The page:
Mark Scott, Managing Director, Australian Broadcasting Corporation

By | November 1, 2011 | Broadcasting, Via Satellite

The Australian Broadcasting Corporation (ABC) is one of Australia’s main public service broadcasters. The onus on ABC will be to lead innovation on the Australian broadcast landscape. ABC managing director Mark Scott shares his insight on how the company’s role in meeting Australian broadcasting needs has changed. 

VIA SATELLITE: How is new broadcasting technology impacting your business?

Scott: I think the driver of a lot of HD and even 3-D TV has been sports, but we don’t do a lot of sports, and certainly don’t do a lot of sports in prime time. We are looking at a range of things. Increasingly, we can see two-screen viewing. People who are watching a program, but also engaging with that content online. We have had real success with a talk show format in prime time called ‘Q & A’ where we broadcast that live across the country. The audience is able to ask questions to a panel of experts, including major political figures, that are sent in by text message or online. We also have a very vibrant Twitter conversation going on. We put a Twitter feed live on to the screen that goes out live onto the national broadcast. When we had the Australian Prime Minister, we received more than 35,000 Tweets in the hour. 

VIA SATELLITE: What are your plans in terms of producing more content in HD?

Scott: We are producing an increasing amount of content in HD, but right now, it is not 100 percent HD. We were constrained around spectrum. We wanted to create a 24-hour news channel. The only spectrum that was available to us was the HD spectrum, so we put it on that. We appreciate that it is not the optimal use of HD spectrum and are monitoring the take-up of digital in Australia. Right now, digital take-up is more than 80 percent. We think about 90 percent of homes are now going to HD. A sweet spot might emerge from now, where we migrate one of our other channels to HD, but we are not there yet. In an Australian context, sports broadcasting has been the only real driver of HD engagement at this point.

VIA SATELLITE: Will you need more satellite capacity during the next year?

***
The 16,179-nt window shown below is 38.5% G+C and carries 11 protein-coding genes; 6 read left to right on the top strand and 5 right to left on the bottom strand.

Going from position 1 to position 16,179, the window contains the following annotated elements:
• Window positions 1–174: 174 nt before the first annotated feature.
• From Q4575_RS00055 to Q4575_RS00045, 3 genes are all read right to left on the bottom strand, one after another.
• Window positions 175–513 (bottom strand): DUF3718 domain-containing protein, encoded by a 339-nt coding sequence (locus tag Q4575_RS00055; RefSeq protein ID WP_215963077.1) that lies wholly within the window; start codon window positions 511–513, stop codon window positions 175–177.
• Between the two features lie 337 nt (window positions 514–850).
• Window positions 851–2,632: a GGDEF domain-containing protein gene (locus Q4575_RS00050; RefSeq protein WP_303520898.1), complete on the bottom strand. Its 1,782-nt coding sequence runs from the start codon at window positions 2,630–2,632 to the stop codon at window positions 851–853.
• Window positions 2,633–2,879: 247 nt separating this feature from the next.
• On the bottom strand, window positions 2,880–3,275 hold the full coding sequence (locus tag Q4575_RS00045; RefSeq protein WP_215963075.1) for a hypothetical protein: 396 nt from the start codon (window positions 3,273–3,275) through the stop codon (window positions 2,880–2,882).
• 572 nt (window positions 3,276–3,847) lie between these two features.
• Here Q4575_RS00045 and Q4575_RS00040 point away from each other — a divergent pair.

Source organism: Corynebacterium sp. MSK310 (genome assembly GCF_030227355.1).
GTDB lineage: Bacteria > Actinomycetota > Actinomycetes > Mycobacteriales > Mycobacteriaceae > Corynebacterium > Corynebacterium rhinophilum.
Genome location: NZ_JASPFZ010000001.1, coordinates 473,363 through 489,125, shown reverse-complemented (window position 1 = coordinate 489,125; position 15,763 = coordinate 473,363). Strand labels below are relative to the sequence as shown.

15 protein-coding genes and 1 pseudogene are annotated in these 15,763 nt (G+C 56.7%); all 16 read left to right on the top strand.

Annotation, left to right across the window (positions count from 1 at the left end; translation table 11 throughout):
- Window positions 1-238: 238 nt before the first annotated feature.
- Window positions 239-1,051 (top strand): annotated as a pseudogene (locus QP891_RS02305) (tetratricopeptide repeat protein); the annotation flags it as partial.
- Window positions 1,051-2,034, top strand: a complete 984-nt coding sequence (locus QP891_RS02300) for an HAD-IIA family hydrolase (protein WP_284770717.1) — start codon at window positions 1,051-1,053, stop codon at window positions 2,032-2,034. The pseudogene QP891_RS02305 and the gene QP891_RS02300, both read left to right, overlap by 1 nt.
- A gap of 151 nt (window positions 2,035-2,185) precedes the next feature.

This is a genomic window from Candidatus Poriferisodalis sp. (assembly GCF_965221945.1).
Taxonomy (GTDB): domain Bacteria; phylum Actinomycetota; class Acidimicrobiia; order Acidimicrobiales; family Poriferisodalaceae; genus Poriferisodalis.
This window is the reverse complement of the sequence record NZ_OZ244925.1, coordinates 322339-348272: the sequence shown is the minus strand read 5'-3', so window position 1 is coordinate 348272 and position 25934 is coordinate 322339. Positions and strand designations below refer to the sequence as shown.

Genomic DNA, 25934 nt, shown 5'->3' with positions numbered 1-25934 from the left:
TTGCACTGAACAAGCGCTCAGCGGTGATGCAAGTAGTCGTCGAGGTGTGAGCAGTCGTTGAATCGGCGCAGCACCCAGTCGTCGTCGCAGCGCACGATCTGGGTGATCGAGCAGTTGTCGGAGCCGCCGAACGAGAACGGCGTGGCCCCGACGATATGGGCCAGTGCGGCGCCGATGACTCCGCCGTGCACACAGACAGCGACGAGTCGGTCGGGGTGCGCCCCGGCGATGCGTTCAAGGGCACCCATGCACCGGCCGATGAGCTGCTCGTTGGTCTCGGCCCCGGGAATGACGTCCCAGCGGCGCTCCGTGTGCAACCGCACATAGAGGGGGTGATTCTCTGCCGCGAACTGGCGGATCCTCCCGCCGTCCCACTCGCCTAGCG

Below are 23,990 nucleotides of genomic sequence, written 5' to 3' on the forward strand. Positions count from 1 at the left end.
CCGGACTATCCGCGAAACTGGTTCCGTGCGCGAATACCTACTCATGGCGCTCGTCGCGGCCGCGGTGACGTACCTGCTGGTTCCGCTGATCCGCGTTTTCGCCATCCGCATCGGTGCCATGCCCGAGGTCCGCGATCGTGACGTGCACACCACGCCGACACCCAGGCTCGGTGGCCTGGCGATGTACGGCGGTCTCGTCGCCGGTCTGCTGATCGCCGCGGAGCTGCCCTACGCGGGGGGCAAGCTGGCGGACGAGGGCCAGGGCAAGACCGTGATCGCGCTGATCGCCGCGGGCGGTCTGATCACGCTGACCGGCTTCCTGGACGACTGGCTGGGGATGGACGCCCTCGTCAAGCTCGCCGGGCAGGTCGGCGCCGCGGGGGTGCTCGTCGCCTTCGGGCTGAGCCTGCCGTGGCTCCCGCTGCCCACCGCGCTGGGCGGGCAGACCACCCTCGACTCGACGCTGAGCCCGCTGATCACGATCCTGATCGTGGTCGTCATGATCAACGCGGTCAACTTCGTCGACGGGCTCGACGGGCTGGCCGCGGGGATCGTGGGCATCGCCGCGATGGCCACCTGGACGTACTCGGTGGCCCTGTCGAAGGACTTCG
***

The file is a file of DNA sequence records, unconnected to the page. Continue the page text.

Scott: That is a broader question for the government really. One of the phrases that have defined our development is the ‘tyranny of distance’ in Australia. I remember when I started at ABC five years ago. I was getting a briefing on digital transmission rollout and I was told that we had rolled out 50 percent of the transmission towers to reach 92 percent of the country, and that the next 50 percent would reach 6 percent of the country. There was 2 percent where they had not worked out how they were going forward. Part of the satellite challenge is around the in-fill, and being able to deliver FTA channels to those really isolated communities. That is the main satellite challenge that we see at the moment. 

VIA SATELLITE: Where does ABC’s roadmap lead next?

Scott: You have to make plans for the future, but at the same time, you must be able to adapt, scoop down and pick up the new things that are playing. We have pushed pretty hard with the Apple applications. But, we are now looking at the growth taking place in the Android world, and we recognize that we need to make sure content is more available in that area. We increasingly look at genres where we have a real strength and look at how we can consolidate our position in those, so we started a new children’s channel on television two years ago. Now we have about four television channels. I think it is fair to say that ABC has gone through as much change in the last five years than it has in the previous 50 years. We have doubled the number of TV channels; we have rolled out a suite of radio channels; and we have expanded our online and mobile activities very extensively.

If you look back at 2001, you may have forecast the growth of multi-channel and the growth of personalized media choices and mobile. You probably would not have picked social media as a growth factor. If a company works well in those areas, it should find itself pretty adaptable to where social media is going. We have been far more aggressive in using Facebook and Twitter than other organizations.

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